Impressionism was pioneered by a group of artists who rebelled against the traditional methods taught in art schools. Notable figures include Berthe Morisot, Claude Monet, Edouard Manet, Gustave Caillebotte, Paul Cézanne, Edgar Degas, Pierre-Auguste Renoir, and Camille Pissarro. These artists formed the core of the Impressionist movement and exhibited together in independent shows. Within Paris museums and around Paris, you can appreciate the Impressionnist art.

  • Salon de Refusés

The rejection of Impressionist works by the official art establishment led to the establishment of alternative exhibition venues, such as the Salon des Refusés. The Salon des Refusés opened in Paris on May 15, 1863 alongside the official Salon and exhibited, in twelve rooms of the Palais des Champs-Élysées, annex of the Palais de l’Industrie, 1,200 works of artists by Napoleon III under the council of Viollet-le-Duc. The emperor judged that the official jury was too harsh, the latter having refused 3,000 works out of the 5,000 presented to him2 and Viollet le Duc, fighting against the Academy of Fine Arts, wanted an artistic revolution adapted to the world modern. This Salon is one of the illustrations of the emergence, in the second half of the 19th century, of an artistic modernity, in opposition to official taste.

  • First exhibition in the History of Impressionism

It was April 15, 1874, in the former workshops of the photographer Nadar, boulevard des Capucines in Paris. Berthe Morisot, Edouard Degas, Claude Monet and Auguste Renoir came together in the form of a cooperative limited company to open the first impressionist exhibition, a movement that would forever change the course of art history. Originally, this exhibition had no official title: it was the art critics who, afterwards, through the press, called this event “the Exhibition of the Impressionists”. The word impressionism is the derogatory name which was popularized by a journalist, Louis Leroy, and which was imposed, very often against the opinion of the artists themselves.

Characteristics of Impressionism

  • Techniques and Style

Impressionist artists employed innovative techniques such as broken brushwork and a focus on capturing the effects of light and atmosphere. They often painted outdoors, or en plein air, to capture the changing conditions of nature directly onto the canvas.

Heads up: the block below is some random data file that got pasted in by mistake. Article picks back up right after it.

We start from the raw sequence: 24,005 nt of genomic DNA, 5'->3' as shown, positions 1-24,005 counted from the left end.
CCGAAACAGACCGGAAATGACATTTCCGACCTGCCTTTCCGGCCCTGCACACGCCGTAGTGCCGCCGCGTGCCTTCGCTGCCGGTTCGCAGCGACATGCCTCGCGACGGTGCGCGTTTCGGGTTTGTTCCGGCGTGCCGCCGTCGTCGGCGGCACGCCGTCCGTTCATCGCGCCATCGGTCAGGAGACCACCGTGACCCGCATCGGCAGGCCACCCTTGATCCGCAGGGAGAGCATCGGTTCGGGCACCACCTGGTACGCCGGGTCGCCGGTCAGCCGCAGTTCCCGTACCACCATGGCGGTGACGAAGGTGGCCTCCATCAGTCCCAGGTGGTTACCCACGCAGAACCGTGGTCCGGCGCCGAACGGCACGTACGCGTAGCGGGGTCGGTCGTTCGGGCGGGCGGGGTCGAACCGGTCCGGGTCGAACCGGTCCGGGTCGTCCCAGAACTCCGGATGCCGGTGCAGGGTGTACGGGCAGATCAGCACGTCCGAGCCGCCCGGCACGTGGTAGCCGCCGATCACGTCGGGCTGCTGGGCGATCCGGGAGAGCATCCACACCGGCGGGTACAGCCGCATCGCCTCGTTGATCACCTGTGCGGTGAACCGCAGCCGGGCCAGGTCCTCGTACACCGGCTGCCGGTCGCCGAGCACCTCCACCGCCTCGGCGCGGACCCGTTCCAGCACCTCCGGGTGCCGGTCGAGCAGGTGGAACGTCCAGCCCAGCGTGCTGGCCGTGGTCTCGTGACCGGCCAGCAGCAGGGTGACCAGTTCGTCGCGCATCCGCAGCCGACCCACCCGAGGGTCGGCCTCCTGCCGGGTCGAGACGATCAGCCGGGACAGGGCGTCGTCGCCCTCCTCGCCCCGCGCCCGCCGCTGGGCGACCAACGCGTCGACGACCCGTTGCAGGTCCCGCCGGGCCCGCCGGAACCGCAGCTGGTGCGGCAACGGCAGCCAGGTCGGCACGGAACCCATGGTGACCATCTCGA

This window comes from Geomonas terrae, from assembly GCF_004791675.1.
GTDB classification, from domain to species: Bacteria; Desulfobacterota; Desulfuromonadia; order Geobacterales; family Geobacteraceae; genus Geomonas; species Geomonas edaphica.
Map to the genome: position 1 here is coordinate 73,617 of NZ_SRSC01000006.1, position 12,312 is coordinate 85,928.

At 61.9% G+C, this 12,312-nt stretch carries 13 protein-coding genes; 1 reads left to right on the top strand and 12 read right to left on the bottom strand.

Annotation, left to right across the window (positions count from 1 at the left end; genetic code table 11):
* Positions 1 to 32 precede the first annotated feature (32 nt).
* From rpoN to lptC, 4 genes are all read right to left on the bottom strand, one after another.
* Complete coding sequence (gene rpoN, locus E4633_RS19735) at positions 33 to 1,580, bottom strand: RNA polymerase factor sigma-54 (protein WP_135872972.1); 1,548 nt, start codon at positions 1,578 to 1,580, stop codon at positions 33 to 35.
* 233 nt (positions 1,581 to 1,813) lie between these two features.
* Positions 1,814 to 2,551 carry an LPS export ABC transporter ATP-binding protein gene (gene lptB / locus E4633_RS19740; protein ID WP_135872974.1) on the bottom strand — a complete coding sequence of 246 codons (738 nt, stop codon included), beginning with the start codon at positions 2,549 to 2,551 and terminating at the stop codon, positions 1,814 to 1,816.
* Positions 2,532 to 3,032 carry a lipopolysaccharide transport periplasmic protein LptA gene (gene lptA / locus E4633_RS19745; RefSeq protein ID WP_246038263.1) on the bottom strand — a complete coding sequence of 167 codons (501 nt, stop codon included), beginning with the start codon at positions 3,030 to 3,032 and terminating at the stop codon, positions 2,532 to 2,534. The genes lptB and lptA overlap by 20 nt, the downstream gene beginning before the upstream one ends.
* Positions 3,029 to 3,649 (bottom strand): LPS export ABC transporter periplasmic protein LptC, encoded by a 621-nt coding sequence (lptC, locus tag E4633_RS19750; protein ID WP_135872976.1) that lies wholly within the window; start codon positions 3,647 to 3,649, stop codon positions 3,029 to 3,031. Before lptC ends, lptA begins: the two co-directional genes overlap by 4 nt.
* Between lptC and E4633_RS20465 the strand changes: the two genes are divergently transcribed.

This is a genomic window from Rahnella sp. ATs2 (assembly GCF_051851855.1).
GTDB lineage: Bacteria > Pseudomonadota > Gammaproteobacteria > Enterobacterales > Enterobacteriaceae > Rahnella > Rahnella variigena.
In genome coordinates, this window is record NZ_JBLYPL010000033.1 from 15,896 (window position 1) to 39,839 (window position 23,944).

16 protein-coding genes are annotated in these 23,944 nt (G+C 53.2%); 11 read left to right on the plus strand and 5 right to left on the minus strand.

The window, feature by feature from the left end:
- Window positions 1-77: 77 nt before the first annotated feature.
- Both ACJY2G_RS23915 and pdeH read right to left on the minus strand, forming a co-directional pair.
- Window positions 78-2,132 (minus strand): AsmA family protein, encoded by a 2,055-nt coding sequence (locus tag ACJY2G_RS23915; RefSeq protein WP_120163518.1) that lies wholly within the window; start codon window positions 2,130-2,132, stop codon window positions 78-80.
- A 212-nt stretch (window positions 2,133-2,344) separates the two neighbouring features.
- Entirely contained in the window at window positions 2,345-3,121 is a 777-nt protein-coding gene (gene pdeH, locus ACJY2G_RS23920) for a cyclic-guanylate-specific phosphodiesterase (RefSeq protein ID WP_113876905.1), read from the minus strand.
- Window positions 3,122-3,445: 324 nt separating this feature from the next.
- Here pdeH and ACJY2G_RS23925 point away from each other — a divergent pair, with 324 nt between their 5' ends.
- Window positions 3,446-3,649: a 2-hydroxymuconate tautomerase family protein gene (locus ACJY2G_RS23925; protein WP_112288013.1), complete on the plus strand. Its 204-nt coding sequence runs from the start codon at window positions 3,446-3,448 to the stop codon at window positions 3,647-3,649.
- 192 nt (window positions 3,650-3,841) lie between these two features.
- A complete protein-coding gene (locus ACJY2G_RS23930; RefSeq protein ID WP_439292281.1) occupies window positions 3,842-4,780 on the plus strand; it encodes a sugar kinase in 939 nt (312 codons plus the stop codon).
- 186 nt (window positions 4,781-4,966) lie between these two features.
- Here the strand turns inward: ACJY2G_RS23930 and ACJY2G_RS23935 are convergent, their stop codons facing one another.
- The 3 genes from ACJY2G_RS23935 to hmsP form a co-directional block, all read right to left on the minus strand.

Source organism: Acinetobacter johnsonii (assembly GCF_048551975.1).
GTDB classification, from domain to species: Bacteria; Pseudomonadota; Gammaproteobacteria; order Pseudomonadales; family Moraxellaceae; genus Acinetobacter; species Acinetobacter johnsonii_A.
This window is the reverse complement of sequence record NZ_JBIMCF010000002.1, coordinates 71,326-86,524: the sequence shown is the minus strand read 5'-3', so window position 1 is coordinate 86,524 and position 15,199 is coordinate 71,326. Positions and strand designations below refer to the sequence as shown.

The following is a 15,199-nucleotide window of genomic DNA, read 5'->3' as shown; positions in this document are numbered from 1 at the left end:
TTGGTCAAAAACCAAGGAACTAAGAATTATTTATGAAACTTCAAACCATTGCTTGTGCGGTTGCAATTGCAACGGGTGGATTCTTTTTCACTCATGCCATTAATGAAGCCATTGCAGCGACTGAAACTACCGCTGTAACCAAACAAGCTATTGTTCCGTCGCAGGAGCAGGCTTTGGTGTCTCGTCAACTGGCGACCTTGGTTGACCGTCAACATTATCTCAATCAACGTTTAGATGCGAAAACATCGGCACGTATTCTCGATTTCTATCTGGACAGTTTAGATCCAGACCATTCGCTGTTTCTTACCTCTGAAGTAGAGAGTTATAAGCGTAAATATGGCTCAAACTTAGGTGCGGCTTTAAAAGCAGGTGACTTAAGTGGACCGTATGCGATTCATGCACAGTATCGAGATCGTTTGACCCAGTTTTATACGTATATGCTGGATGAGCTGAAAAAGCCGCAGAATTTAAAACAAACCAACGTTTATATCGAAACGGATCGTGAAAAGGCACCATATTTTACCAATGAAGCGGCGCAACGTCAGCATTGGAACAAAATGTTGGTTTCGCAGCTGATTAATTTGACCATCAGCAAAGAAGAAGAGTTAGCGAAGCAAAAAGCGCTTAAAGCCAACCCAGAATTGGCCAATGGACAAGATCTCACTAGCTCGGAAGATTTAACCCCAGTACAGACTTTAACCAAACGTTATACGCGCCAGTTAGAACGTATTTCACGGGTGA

• Focus on Light and Color

Central to Impressionism was the exploration of light and color as primary elements of painting. Artists experimented with the use of complementary colors and short brushstrokes to convey the transient effects of light on the natural world.

Impact of History Impressionism

  • Criticism and Reception

Initially, Impressionist works were met with skepticism and criticism from both the public and art critics. The loose brushwork and unconventional subject matter were seen as a departure from traditional artistic standards. However, over time, Impressionism gained acceptance and recognition as a groundbreaking artistic movement.

  • Influence on Modern Art

The impact of Impressionism extended far beyond the 19th century and laid the groundwork for modern art movements such as Post-Impressionism with Suzanne Valadon, Van Gogh, Fauvism with Matisse, Expressionism with Modigliani, Surrealism with Dali, and Cubism with Picasso. Its emphasis on subjective experience and the portrayal of everyday life paved the way for new approaches to artistic expression up to contemporary art and abstraction with Morris Louis, Sam Francis, Rothko, Kandinsky.

Famous Artists from History Impressionism

  • Edouard Manet

Orsay Museum Edouard Manet le déjeuner sur l'herbe 1863

Édouard Manet was a French modernist painter. He was one of the first 19th-century artists to paint modern life, as well as a pivotal figure in the transition from Realism to Impressionism.

  • Claude Monet

Orsay Museum Claude Monet PARIS BY EMY